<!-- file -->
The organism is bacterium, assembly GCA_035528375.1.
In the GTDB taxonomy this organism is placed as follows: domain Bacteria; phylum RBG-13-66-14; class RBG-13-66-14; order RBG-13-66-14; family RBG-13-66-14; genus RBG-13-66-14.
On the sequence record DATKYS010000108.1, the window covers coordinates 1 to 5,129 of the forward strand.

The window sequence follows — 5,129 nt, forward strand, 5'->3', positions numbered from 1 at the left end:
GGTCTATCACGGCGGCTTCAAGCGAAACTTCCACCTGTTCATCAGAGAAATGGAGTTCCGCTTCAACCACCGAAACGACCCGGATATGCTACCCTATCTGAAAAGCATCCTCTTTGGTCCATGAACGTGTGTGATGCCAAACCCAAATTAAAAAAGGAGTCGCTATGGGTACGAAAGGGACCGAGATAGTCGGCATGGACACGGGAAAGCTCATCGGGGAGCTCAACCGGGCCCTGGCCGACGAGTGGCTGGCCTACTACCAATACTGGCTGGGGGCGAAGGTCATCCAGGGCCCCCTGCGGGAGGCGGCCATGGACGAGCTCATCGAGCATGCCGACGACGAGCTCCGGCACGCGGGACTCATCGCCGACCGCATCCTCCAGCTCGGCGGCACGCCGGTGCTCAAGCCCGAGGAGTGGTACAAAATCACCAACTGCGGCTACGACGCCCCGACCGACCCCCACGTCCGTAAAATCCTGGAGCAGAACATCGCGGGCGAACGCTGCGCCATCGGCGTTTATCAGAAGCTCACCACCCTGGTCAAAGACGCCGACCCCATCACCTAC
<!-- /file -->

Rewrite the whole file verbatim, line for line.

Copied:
The organism is bacterium, assembly GCA_035528375.1.
In the GTDB taxonomy this organism is placed as follows: domain Bacteria; phylum RBG-13-66-14; class RBG-13-66-14; order RBG-13-66-14; family RBG-13-66-14; genus RBG-13-66-14.
On the sequence record DATKYS010000108.1, the window covers coordinates 1 to 5,129 of the forward strand.

The window sequence follows — 5,129 nt, forward strand, 5'->3', positions numbered from 1 at the left end:
GGTCTATCACGGCGGCTTCAAGCGAAACTTCCACCTGTTCATCAGAGAAATGGAGTTCCGCTTCAACCACCGAAACGACCCGGATATGCTACCCTATCTGAAAAGCATCCTCTTTGGTCCATGAACGTGTGTGATGCCAAACCCAAATTAAAAAAGGAGTCGCTATGGGTACGAAAGGGACCGAGATAGTCGGCATGGACACGGGAAAGCTCATCGGGGAGCTCAACCGGGCCCTGGCCGACGAGTGGCTGGCCTACTACCAATACTGGCTGGGGGCGAAGGTCATCCAGGGCCCCCTGCGGGAGGCGGCCATGGACGAGCTCATCGAGCATGCCGACGACGAGCTCCGGCACGCGGGACTCATCGCCGACCGCATCCTCCAGCTCGGCGGCACGCCGGTGCTCAAGCCCGAGGAGTGGTACAAAATCACCAACTGCGGCTACGACGCCCCGACCGACCCCCACGTCCGTAAAATCCTGGAGCAGAACATCGCGGGCGAACGCTGCGCCATCGGCGTTTATCAGAAGCTCACCACCCTGGTCAAAGACGCCGACCCCATCACCTAC